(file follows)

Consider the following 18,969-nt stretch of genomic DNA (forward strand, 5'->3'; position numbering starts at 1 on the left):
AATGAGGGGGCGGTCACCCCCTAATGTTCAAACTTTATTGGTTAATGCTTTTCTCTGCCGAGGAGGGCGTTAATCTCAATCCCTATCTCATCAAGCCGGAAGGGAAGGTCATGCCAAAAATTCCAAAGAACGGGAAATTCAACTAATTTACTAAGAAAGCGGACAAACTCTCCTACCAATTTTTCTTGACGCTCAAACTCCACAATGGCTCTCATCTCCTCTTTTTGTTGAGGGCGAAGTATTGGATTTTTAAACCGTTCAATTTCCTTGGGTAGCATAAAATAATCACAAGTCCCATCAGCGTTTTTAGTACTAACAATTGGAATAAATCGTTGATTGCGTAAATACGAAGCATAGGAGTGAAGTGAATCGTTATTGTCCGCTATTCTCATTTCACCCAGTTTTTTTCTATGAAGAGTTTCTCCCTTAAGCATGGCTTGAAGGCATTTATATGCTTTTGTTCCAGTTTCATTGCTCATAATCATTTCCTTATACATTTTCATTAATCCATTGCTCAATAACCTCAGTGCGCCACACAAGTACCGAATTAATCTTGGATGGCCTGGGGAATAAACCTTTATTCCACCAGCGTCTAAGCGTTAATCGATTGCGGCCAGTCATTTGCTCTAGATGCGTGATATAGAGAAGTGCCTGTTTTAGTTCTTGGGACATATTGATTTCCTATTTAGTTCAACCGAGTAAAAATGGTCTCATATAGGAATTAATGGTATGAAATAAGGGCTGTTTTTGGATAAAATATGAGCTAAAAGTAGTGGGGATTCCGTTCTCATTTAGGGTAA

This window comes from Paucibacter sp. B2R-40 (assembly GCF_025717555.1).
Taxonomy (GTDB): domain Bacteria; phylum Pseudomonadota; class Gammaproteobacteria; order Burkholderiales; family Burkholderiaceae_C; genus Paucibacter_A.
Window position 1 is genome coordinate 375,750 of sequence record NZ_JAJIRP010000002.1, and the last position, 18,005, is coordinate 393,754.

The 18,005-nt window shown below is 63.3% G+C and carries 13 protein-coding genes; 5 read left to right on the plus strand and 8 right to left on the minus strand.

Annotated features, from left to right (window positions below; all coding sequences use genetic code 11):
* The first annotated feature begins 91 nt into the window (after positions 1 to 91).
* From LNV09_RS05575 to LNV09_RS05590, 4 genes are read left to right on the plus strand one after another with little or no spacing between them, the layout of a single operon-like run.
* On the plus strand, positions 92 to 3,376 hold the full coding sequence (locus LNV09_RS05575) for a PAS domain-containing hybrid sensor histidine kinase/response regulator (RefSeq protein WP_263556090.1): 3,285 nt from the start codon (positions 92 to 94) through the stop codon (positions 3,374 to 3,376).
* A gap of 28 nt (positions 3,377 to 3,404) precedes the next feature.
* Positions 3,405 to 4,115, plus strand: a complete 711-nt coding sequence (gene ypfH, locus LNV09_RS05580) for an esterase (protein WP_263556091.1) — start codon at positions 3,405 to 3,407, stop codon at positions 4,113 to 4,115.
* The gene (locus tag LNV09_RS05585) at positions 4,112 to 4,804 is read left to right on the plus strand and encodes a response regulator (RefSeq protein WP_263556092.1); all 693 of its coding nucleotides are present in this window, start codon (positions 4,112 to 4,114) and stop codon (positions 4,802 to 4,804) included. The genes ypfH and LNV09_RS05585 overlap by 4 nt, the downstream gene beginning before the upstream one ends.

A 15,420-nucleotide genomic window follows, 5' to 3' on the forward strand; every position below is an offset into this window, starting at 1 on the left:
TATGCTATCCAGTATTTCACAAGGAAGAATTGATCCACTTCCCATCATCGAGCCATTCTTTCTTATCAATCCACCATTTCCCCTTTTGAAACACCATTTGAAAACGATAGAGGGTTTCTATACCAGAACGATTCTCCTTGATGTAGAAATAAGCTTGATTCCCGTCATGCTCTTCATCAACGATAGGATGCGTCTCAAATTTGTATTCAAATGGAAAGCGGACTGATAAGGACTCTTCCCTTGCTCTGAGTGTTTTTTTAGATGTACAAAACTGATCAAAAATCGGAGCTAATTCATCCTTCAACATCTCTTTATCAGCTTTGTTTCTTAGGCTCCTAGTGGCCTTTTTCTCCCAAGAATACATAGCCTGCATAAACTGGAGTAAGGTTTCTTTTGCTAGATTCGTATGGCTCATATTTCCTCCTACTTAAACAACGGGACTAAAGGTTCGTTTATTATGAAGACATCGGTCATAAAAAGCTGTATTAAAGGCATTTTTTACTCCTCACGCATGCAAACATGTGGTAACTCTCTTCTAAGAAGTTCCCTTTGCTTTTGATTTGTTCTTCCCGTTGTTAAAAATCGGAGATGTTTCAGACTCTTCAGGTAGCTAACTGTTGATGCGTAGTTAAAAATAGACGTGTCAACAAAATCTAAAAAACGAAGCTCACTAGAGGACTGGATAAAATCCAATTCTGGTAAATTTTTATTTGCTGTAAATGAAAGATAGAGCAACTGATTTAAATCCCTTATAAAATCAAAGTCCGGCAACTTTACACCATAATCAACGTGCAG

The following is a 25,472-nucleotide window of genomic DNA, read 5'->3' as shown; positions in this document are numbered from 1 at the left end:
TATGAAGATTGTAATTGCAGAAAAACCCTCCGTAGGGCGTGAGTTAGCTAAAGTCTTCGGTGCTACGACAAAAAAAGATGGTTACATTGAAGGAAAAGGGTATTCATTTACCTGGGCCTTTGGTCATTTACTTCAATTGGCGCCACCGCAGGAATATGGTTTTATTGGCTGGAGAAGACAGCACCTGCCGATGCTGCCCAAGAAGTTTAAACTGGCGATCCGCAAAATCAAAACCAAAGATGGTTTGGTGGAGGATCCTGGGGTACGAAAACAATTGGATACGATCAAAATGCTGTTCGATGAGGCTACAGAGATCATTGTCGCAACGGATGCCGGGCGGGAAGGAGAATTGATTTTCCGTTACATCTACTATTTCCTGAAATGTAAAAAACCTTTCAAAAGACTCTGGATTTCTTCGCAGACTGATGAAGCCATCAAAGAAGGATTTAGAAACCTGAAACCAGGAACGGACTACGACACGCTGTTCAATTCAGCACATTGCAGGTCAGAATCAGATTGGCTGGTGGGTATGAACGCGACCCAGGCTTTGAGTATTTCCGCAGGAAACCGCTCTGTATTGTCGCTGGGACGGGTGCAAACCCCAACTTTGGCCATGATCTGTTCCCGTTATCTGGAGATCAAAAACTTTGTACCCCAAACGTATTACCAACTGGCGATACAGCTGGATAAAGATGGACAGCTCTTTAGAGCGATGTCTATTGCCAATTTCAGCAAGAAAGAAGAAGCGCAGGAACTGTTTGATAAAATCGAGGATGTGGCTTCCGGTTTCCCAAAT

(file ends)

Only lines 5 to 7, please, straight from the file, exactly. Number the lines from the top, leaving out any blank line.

Window position 1 is genome coordinate 375,750 of sequence record NZ_JAJIRP010000002.1, and the last position, 18,005, is coordinate 393,754.

The 18,005-nt window shown below is 63.3% G+C and carries 13 protein-coding genes; 5 read left to right on the plus strand and 8 right to left on the minus strand.

Annotated features, from left to right (window positions below; all coding sequences use genetic code 11):